In my last post, I closed out because I was receiving guests from my home church, Downey First Christian Church. A group of four came for nearly 5 days. Stephen, the youth minister, was scheduled to teach at the weekend Biblical leadership institute we hold every couple of months. Sarah, my sister and church admin extraordinaire, brainstormed with a couple friends, Monica and Kerri, and came up with a couple talks they could give.
Monica helps out with the youth group, especially with junior high. She spoke to teens at El Recreo church which is located in a gang-ridden neighborhood. She shared about how God saved her from a life of drugs and gangs. I didn’t get to attend, but I heard comments later that they really appreciated her openness and how passionate she is about sharing Christ with kids who are lost. She doesn’t scare away easily. The church leaders were so glad to have Monica back again. She’s such a good fit at El Recreo church. They say she’s Ecuador’s lost daughter and eventually she’ll find her way home to them.
Kerri works with the children’s ministry. She held both morning and afternoon sessions at Samborondon church on how to work with kids. Some of her students have been teachers for nearly 2 decades, but were excited to see something as powerful and simple as an object lesson. Gladys is pictured with Kerri. She just started working with the children outreach at her church a few months ago. I asked her what impacted her most about Kerri’s class. Her eyes sparkled with emotion when she said she appreciated the insights for working with kids with trauma.
Sarah didn’t come to give a class. She came to see me and bring me a suitcase full of stuff from clothes to nutella! Oh, and she organized the whole trip and translated for Kerri and Monica. I was so happy to have her here! Last year she was my guide to Ecuador. We were amused by how that had flipped this year.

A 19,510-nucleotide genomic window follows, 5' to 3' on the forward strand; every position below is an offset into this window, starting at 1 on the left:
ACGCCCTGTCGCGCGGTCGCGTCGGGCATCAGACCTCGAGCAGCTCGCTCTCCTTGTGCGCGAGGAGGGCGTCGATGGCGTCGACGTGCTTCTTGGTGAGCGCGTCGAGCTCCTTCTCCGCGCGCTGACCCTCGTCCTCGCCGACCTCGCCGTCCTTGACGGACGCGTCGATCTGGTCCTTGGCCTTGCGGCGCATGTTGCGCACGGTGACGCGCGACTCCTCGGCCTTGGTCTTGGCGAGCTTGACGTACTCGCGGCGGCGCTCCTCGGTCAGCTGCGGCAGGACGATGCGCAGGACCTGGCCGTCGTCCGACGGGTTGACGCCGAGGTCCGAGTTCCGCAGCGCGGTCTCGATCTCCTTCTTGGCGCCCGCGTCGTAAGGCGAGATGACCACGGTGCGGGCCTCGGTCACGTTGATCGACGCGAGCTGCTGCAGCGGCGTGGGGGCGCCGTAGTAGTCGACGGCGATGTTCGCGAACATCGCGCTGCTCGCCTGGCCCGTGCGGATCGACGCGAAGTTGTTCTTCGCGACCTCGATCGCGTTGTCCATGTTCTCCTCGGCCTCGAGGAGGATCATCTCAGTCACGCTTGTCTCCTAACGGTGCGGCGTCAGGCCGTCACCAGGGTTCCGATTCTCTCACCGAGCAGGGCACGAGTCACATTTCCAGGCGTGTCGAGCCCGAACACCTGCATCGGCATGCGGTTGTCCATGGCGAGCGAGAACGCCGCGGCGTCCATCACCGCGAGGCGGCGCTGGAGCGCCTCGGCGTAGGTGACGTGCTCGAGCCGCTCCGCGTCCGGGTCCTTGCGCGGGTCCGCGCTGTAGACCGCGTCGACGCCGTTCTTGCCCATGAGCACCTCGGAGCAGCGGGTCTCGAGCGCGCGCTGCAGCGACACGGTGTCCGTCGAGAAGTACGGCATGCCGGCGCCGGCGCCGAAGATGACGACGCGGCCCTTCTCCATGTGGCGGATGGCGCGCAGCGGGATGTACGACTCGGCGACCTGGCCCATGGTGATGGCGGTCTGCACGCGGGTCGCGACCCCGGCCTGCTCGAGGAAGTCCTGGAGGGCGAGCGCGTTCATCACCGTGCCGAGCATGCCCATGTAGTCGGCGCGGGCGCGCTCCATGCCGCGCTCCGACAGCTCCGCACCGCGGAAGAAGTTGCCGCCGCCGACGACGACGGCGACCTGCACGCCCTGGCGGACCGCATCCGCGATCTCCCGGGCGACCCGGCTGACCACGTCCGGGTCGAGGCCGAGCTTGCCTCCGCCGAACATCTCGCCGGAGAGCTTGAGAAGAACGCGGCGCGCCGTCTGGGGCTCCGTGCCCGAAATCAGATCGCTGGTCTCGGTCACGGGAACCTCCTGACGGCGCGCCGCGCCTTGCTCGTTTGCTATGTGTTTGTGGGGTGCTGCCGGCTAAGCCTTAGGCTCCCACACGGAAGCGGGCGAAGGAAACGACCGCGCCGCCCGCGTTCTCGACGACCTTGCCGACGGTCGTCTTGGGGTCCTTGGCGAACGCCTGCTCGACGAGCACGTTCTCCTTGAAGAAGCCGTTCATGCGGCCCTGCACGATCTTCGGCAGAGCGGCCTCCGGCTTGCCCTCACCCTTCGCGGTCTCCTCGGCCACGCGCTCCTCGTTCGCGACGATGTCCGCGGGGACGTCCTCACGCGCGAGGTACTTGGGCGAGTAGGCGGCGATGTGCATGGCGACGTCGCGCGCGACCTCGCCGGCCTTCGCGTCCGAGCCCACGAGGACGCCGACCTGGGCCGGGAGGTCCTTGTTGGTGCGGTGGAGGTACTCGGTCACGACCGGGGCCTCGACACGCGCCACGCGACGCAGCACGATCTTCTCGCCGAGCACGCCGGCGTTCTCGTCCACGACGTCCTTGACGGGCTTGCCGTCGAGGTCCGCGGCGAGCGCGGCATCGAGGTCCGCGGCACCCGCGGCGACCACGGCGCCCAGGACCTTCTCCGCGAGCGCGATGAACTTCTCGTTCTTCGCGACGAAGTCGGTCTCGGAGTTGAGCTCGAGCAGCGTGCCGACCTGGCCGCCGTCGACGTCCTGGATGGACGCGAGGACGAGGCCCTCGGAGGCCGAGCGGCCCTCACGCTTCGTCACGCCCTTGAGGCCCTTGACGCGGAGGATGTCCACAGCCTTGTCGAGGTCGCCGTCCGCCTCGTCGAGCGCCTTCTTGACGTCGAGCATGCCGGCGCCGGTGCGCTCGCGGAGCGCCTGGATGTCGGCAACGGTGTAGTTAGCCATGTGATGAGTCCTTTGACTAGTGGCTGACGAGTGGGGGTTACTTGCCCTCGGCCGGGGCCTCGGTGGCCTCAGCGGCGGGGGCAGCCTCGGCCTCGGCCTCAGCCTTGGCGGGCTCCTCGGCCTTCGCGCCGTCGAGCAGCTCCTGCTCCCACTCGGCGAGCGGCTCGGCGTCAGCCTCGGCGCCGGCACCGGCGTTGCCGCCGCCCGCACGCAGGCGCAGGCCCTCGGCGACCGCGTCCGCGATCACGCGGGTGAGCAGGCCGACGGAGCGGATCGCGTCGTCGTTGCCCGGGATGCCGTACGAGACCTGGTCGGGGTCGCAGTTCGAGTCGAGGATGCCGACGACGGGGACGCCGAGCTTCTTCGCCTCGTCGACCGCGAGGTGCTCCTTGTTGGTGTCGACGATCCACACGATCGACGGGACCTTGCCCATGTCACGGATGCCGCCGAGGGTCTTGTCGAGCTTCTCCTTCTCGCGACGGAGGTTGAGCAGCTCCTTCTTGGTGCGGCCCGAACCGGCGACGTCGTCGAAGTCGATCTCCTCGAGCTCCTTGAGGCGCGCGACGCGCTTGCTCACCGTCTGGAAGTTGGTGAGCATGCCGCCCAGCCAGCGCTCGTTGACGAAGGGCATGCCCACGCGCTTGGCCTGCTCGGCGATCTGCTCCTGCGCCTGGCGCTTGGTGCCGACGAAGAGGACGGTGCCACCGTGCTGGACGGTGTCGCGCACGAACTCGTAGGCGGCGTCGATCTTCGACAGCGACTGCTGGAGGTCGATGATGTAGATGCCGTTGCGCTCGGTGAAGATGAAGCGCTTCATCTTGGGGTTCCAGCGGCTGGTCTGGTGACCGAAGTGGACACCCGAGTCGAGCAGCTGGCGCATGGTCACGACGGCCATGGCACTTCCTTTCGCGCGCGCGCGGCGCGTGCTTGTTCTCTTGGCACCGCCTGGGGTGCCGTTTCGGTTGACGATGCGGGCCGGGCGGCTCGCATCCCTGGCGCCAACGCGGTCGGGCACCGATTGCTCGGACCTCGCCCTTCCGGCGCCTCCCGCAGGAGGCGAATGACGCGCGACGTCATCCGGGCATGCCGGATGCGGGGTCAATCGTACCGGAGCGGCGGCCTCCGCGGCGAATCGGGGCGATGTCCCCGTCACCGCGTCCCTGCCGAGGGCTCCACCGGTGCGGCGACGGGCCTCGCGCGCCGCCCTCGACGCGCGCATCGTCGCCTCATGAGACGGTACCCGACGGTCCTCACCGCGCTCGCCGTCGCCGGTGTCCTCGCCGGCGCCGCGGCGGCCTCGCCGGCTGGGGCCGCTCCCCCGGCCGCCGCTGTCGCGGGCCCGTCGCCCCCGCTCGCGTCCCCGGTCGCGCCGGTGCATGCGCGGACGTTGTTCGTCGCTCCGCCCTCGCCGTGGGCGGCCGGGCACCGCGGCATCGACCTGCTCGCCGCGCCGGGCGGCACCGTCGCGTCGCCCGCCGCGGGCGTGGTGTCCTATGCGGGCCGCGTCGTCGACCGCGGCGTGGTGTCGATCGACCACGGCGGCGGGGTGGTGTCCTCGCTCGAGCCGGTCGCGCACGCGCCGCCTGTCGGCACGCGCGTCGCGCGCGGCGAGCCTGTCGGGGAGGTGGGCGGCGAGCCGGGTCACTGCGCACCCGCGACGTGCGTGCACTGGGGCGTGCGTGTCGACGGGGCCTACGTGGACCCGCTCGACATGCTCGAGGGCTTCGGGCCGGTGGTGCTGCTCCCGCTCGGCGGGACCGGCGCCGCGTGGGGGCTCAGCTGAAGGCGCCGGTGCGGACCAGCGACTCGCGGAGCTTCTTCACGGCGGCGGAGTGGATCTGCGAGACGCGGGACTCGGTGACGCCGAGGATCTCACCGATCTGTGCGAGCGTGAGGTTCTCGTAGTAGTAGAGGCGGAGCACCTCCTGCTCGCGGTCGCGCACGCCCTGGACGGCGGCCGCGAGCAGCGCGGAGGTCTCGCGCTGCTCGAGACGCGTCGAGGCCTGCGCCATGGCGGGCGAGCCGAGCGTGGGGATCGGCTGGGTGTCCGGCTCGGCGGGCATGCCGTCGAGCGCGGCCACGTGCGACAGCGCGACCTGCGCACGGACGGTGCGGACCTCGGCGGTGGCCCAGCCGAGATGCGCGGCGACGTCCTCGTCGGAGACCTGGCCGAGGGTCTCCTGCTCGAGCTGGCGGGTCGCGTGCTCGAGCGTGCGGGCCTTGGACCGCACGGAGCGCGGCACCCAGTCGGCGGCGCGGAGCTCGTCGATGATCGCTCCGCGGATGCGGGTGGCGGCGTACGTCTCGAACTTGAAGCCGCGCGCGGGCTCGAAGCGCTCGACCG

I got to translate for Stephen’s youth ministry course that spanned three days. It was such a great time! I’ve missed being part of his leadership team. He’s such an encouraging leader who is great at listening and encouraging. The first night, people had arrived as quickly as they could after work and were tired and hungry. There wasn’t much interaction that night. The next day, as Stephen shared about mission and vision driven ministry and how it is fed by our own relationship and communion with Jesus, people started grasping onto something they’d not considered before. It was awesome to see them come alive and share their experiences. As you can see in the picture, everyone had a new excitement and insight to take back to their home churches.
I was honored to participate in the experience. And I learned a lot, myself.
I’m a pretty direct person who believes in always speaking truth into people’s lives, but I learned that grace must be extended before truth can be received. Both must go together, hand in hand.
Stephen also got to preach at El Recreo church Sunday night. Notice the progress on the upstairs offices in the back. The church is working really hard to complete that project themselves, instead waiting for next year’s missions teams. I’m so excited to see them take ownership of it. They are learning that they can accomplish things for Jesus, too.
After a busy weekend of teaching and preaching, we toured Guayaquil on Monday. Our first stop was the National Historical Park of Guayaquil.
They have a zoo section and different areas recreated to represent colonial Guayaquil and regional farming life of the 1900’s. The zoo was closed for maintenance, but we got to see this peacock show off in the coffee plantation area. Magnificent!
The team left the next day and I admit I was bummed to see them go. Samuel and Paola kidnapped me for the rest of the day.